Material Adverse Effect

The Material Adverse Effect (MAE) definition is the key component of the MAC event of default. The drafting of the definition varies widely between loan agreements. The LMA Form has three limbs. The first refers to a material adverse effect on the business, operations, property, condition (financial or otherwise) or prospects of the group taken as a whole. The second contains alternatives focusing on a material adverse effect on either the ability to perform obligations under the relevant finance documents or the ability to perform payment obligations or comply with financial covenants. The third relates to the security granted in support of the financing.

In practice, it is rare for these limbs to be retained in their entirety. The first limb often contains references to business, assets and financial condition only and may expressly exclude from its ambit any forecasted breach of a financial covenant. The second limb often refers to payment obligations only, whether or not the agreement includes a financial covenant. Sometimes the two limbs are combined such that the material adverse effect on the business, assets or financial condition must be sufficient to render it unlikely that the group can meet its payment obligations in the next twelve months. This essentially turns the question into whether the event is so significant that it would call into question the going concern of the business. In some documentation, in making the determination as to whether there has been a material adverse effect, one must take into account the resources that are available to the borrower group as a whole. As we will see below, these nuances are important in assessing whether the MAC event of default is in play.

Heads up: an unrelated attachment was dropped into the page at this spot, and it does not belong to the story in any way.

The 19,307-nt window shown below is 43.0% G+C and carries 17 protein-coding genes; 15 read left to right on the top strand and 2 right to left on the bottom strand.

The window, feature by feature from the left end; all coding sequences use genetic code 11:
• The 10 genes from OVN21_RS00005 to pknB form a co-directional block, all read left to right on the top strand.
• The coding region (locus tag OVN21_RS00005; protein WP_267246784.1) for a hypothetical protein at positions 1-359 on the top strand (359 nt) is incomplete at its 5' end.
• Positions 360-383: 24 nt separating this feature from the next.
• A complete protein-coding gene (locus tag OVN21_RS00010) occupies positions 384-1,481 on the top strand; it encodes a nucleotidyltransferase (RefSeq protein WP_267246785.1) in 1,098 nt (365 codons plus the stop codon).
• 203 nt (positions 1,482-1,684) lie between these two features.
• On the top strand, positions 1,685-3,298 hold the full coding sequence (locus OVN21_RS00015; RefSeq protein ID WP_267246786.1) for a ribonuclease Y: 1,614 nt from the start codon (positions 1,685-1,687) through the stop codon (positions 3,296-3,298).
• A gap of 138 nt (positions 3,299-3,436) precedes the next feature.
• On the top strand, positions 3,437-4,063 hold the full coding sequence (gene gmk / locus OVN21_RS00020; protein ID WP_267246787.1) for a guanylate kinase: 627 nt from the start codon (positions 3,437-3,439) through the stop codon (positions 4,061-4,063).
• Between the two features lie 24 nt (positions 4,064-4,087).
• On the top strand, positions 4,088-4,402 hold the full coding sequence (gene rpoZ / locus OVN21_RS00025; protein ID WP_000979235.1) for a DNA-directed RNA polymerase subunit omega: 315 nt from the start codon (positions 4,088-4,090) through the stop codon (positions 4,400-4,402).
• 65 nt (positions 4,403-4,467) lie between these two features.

Material Adverse Change

The MAC event of default is generally expressed in one of two ways. In some cases it will be triggered if an event or circumstance occurs which is “reasonably likely” to have a Material Adverse Effect. In others, it will only be triggered if an event or circumstance occurs which “has” a Material Adverse Effect. The latter is the most common in financial sponsor leveraged loan agreements.

COVID-19 and MAC

While COVID-19 may contribute to a material adverse effect for a group, the threshold required to successfully claim a MAC event of default is high. The existence of a MAC event of default will be a question of fact and degree and, as discussed above, dependent on the drafting of the definition of “material adverse effect” and the MAC event of default itself.

There is very little case law on the interpretation of these clauses. However, the leading case, Grupo Hotelero Urvasco v Carey Value Added [2013], provides the following guidance:

  • The adverse change must be material. In order to be material, it must significantly affect the borrower’s ability to perform its obligations and in particular its ability to repay the loan. The court will focus on whether the circumstances were such that a lender was justified in suspending lending or calling a default, given that to do so may precipitate insolvency. In the context of COVID-19, government announcements of financial assistance to business may render claims by lenders of the occurrence of a MAC premature. The courts, government and public opinion may also look unfavorably on lenders seeking redress in a time of national emergency.
    In order to be material, the adverse change must not be temporary. Will the impact of COVID-19 be temporary or will it have a long-term impact on revenues? Will we see a “V” shaped recession or something of longer duration? The news cycle changes daily as the scientific models are updated and published.